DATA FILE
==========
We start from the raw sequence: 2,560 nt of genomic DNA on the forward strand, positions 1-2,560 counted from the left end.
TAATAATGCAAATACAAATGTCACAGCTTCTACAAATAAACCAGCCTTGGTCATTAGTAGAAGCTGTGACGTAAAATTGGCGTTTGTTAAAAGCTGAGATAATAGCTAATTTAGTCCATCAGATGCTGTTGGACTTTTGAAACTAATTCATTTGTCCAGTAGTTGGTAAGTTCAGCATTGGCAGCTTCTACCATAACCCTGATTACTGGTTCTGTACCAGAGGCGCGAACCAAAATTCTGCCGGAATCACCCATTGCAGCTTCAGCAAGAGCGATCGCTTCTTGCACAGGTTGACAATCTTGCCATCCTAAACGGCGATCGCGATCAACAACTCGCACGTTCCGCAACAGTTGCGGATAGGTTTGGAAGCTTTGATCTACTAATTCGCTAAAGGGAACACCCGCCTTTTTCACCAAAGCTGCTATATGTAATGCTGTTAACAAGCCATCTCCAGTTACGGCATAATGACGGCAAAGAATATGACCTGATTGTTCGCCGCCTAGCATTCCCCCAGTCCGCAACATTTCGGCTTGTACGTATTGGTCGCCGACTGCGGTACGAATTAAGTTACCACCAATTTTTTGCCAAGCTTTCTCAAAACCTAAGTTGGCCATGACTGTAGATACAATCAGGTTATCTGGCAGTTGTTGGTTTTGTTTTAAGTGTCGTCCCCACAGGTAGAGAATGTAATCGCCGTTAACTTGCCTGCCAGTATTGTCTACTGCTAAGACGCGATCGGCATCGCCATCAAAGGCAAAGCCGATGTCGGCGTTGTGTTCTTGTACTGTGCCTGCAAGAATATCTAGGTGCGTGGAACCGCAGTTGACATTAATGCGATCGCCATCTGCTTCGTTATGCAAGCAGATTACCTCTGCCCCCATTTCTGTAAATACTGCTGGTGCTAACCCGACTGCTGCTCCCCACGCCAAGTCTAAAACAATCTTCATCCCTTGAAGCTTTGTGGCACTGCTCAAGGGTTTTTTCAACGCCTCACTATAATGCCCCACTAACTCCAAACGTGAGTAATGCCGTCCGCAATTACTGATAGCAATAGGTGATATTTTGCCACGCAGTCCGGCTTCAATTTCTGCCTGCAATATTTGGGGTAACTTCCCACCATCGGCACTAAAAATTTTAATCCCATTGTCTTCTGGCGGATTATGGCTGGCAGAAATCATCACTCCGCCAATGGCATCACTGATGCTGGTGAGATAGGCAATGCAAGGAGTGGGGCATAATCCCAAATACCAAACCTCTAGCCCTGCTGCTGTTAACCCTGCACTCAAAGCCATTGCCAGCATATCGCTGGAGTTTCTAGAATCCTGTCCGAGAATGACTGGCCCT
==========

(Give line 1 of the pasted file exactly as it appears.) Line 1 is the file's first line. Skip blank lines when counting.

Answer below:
We start from the raw sequence: 2,560 nt of genomic DNA on the forward strand, positions 1-2,560 counted from the left end.